The door just shut on another possibility for biological guys who want to play women’s sports.
The International Rugby League made it official on Tuesday.
Transwomen (transgender) players are not permitted to participate in International Rugby League matches for women.
But it’s not always the last word. In order for the IRL to put into effect an official transgender inclusion policy, further study must be done before the regulation may be changed.
The organization will reexamine and revise the IRL’s regulations on transgender athletes’ participation.
Regarding how it came to its current conclusion, various pertinent trends in international sport were taken into account.
The IOC’s November 2021 Framework on Fairness, Non-Discrimination, and Inclusion on the Basis of Gender Identity and Sex Variations was one of many, but certainly not the least.
The IOC came to the conclusion that each sport’s governing body should be responsible for determining whether an athlete has an unfair advantage over their competitors while taking into account the unique characteristics of each discipline.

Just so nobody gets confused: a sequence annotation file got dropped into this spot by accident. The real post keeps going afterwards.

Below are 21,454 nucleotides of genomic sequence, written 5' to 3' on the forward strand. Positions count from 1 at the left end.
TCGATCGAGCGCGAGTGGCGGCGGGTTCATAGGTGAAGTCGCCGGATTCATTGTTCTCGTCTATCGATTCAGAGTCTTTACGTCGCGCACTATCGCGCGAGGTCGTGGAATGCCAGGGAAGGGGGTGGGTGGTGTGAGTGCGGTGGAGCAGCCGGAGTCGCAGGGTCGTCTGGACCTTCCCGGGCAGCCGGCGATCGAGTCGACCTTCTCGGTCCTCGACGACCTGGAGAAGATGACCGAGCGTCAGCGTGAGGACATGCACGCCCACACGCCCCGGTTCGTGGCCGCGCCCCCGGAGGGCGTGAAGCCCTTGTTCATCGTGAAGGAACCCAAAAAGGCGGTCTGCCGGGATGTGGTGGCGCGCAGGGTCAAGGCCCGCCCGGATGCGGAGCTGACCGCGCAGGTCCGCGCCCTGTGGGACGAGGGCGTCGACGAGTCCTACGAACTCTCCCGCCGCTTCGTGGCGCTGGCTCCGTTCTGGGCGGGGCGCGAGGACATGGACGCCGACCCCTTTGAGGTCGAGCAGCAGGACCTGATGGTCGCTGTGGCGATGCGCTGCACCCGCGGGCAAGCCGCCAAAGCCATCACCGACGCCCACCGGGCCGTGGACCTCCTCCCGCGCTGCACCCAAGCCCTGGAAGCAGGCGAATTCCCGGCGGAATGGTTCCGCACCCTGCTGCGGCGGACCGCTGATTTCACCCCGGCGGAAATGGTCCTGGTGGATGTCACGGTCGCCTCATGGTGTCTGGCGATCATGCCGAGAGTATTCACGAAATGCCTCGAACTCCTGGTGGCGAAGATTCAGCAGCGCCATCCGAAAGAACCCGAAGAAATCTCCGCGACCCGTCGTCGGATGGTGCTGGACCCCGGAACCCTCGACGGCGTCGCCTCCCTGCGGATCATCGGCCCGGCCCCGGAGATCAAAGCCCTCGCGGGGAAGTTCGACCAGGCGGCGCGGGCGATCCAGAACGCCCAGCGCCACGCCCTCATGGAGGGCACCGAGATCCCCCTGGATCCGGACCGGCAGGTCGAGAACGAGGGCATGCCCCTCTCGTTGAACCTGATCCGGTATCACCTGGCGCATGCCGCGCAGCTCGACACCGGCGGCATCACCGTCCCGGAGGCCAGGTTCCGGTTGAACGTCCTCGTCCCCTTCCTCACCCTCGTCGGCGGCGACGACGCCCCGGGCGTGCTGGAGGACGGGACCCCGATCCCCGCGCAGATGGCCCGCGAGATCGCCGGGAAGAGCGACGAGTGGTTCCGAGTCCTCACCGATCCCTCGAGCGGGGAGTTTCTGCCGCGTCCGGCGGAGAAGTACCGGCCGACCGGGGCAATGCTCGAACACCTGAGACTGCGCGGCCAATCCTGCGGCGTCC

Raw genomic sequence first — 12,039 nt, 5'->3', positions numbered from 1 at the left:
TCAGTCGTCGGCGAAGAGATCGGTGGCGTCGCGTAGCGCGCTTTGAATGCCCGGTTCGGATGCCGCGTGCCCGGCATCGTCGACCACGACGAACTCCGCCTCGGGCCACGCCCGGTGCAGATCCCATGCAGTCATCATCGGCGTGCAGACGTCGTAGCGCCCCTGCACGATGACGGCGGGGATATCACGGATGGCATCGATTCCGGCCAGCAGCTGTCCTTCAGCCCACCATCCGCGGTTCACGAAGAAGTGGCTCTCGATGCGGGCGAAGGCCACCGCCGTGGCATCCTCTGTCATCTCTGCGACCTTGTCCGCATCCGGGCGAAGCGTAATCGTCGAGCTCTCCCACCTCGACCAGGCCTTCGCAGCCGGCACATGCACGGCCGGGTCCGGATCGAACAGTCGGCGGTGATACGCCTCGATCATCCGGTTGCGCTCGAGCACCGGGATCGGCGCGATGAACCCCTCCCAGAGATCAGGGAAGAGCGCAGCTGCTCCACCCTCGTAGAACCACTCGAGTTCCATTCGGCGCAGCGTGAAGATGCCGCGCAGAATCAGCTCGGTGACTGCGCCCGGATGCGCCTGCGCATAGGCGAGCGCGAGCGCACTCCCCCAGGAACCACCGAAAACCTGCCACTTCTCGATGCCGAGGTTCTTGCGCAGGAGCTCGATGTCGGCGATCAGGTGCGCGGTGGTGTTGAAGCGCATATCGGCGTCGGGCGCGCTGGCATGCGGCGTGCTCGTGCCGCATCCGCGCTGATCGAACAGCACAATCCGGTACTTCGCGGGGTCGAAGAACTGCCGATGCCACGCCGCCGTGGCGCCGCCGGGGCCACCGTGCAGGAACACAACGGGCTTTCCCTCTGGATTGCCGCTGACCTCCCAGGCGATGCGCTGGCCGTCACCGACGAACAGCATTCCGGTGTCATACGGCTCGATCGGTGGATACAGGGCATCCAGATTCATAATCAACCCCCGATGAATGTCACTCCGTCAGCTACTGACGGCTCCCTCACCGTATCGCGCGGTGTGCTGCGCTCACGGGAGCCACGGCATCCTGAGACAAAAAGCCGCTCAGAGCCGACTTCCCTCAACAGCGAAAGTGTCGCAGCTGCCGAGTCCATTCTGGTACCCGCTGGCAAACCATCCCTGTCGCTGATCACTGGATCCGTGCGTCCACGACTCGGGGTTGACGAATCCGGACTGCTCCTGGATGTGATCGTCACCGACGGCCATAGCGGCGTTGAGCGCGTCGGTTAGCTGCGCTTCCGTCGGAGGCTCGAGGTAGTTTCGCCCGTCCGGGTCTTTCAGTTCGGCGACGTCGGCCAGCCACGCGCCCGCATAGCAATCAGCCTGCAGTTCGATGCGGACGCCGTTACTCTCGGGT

The IRL feels there is a duty and obligation to further consult and do more study before completing its policy in the interests of avoiding unwarranted welfare, legal, and reputational harm to International Rugby League tournaments and those participating therein.
Rugby isn’t renowned for its cuddling when it comes to that balance; male physical domination might turn very nasty, indeed.
Regarding the IRL’s choice, it comes after a significant action taken by the International Swimming Federation (FINA).
Transgender athletes were essentially barred from competing in women’s sports on Sunday by the world swimming governing body.
The new “gender inclusion policy” of FINA, which restricts swimmers who transitioned before the age of 12 from competing in women’s events, was approved by 71.5 percent of the organization’s members during the organization’s extraordinary general congress.